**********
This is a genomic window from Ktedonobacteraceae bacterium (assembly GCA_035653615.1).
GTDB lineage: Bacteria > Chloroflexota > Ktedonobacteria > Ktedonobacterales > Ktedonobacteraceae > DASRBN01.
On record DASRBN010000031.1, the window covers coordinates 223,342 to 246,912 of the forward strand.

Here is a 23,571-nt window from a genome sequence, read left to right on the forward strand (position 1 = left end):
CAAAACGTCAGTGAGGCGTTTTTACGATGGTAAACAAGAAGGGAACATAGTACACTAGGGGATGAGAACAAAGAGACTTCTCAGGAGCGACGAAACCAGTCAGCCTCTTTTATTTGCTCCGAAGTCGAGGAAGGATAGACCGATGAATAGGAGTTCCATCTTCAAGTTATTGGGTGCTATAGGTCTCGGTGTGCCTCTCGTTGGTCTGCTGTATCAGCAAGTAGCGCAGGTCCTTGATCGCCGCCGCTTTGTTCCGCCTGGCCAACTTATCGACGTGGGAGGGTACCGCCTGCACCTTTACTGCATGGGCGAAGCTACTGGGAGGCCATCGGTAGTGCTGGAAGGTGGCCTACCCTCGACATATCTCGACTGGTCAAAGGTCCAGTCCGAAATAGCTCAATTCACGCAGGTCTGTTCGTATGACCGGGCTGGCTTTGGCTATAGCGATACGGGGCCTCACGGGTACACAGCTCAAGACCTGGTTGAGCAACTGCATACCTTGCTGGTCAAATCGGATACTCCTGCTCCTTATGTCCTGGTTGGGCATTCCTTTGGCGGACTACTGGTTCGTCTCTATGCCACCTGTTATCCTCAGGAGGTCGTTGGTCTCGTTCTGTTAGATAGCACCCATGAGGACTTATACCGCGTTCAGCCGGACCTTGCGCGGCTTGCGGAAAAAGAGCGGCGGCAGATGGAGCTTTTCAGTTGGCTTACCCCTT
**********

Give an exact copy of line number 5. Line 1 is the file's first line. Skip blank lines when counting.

CAAAACGTCAGTGAGGCGTTTTTACGATGGTAAACAAGAAGGGAACATAGTACACTAGGGGATGAGAACAAAGAGACTTCTCAGGAGCGACGAAACCAGTCAGCCTCTTTTATTTGCTCCGAAGTCGAGGAAGGATAGACCGATGAATAGGAGTTCCATCTTCAAGTTATTGGGTGCTATAGGTCTCGGTGTGCCTCTCGTTGGTCTGCTGTATCAGCAAGTAGCGCAGGTCCTTGATCGCCGCCGCTTTGTTCCGCCTGGCCAACTTATCGACGTGGGAGGGTACCGCCTGCACCTTTACTGCATGGGCGAAGCTACTGGGAGGCCATCGGTAGTGCTGGAAGGTGGCCTACCCTCGACATATCTCGACTGGTCAAAGGTCCAGTCCGAAATAGCTCAATTCACGCAGGTCTGTTCGTATGACCGGGCTGGCTTTGGCTATAGCGATACGGGGCCTCACGGGTACACAGCTCAAGACCTGGTTGAGCAACTGCATACCTTGCTGGTCAAATCGGATACTCCTGCTCCTTATGTCCTGGTTGGGCATTCCTTTGGCGGACTACTGGTTCGTCTCTATGCCACCTGTTATCCTCAGGAGGTCGTTGGTCTCGTTCTGTTAGATAGCACCCATGAGGACTTATACCGCGTTCAGCCGGACCTTGCGCGGCTTGCGGAAAAAGAGCGGCGGCAGATGGAGCTTTTCAGTTGGCTTACCCCTT